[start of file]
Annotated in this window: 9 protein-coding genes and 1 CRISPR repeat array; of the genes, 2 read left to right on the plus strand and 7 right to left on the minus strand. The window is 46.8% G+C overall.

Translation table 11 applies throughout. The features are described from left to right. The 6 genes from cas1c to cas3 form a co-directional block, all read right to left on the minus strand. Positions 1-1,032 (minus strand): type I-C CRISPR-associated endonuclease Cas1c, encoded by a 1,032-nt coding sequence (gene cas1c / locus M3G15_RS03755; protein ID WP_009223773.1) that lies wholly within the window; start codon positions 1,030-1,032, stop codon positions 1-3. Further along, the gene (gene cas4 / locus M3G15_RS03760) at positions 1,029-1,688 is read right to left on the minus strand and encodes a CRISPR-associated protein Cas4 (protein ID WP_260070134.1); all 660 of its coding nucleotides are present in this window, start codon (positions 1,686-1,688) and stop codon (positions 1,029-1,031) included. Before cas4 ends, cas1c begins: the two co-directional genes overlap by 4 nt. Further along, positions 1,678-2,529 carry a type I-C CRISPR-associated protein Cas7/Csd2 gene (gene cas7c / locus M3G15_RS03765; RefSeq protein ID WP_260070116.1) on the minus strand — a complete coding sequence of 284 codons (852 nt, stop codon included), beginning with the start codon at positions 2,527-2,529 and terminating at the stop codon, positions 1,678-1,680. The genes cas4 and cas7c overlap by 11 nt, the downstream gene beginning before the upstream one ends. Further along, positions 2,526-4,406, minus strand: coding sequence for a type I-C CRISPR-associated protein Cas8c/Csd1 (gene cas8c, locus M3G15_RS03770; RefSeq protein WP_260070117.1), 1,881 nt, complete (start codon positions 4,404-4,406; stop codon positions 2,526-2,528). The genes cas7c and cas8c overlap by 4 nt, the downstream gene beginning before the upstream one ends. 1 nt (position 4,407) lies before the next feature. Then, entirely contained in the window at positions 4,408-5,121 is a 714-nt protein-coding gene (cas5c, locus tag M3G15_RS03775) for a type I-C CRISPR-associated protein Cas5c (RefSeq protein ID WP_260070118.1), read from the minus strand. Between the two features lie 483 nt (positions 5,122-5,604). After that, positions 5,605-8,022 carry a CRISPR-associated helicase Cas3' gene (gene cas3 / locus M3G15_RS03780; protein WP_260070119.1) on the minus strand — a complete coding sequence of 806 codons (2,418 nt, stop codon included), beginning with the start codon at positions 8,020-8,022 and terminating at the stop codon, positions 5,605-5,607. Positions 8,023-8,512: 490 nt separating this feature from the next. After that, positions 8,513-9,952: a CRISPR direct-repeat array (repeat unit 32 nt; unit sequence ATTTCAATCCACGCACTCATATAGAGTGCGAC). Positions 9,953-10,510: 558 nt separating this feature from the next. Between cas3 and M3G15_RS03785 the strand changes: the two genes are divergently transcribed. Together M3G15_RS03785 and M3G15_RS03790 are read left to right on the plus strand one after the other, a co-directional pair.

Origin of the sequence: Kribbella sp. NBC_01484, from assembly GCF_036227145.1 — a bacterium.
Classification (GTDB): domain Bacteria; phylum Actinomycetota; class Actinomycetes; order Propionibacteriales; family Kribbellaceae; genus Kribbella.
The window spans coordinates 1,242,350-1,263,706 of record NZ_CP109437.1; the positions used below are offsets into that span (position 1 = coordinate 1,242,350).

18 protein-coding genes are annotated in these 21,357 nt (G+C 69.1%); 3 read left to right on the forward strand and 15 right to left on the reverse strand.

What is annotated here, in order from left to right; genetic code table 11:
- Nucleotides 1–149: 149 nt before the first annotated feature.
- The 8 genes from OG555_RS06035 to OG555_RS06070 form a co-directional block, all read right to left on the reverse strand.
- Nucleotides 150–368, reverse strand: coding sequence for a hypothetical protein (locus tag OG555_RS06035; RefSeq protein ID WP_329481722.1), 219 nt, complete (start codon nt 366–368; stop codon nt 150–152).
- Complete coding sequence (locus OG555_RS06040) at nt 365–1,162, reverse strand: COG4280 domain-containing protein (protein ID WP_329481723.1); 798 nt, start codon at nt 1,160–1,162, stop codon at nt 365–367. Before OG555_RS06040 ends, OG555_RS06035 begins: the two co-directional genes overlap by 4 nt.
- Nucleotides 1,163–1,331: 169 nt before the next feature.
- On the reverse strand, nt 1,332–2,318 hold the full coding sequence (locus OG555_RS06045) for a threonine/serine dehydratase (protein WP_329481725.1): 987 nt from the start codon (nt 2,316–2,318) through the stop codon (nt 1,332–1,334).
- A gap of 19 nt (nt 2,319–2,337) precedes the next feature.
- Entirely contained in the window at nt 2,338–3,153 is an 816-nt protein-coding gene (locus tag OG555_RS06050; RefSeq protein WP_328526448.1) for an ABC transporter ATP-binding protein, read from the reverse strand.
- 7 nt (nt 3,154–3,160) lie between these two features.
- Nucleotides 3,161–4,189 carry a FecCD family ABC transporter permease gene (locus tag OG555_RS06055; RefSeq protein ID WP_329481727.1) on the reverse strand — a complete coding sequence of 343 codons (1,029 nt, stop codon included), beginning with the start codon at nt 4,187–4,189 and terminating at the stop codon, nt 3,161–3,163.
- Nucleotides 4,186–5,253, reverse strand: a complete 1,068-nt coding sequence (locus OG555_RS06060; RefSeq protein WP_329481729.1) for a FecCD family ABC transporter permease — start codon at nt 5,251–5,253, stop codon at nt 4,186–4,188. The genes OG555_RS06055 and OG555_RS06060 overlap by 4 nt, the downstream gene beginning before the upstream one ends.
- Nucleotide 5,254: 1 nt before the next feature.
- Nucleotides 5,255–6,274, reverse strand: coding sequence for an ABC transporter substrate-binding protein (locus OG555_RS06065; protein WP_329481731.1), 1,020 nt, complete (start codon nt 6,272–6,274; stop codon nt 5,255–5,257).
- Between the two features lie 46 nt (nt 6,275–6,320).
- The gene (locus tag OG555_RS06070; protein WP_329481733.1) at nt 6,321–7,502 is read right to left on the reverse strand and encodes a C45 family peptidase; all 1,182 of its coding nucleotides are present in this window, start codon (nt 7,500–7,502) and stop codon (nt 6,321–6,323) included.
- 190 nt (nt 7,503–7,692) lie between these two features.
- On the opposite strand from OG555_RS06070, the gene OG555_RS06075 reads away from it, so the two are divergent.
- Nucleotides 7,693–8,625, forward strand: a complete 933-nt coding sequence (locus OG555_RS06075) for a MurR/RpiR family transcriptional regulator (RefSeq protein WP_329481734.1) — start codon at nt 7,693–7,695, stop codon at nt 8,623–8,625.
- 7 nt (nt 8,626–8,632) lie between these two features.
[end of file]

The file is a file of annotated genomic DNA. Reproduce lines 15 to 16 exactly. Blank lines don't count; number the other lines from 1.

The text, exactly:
- Entirely contained in the window at nt 2,338–3,153 is an 816-nt protein-coding gene (locus tag OG555_RS06050; RefSeq protein WP_328526448.1) for an ABC transporter ATP-binding protein, read from the reverse strand.
- 7 nt (nt 3,154–3,160) lie between these two features.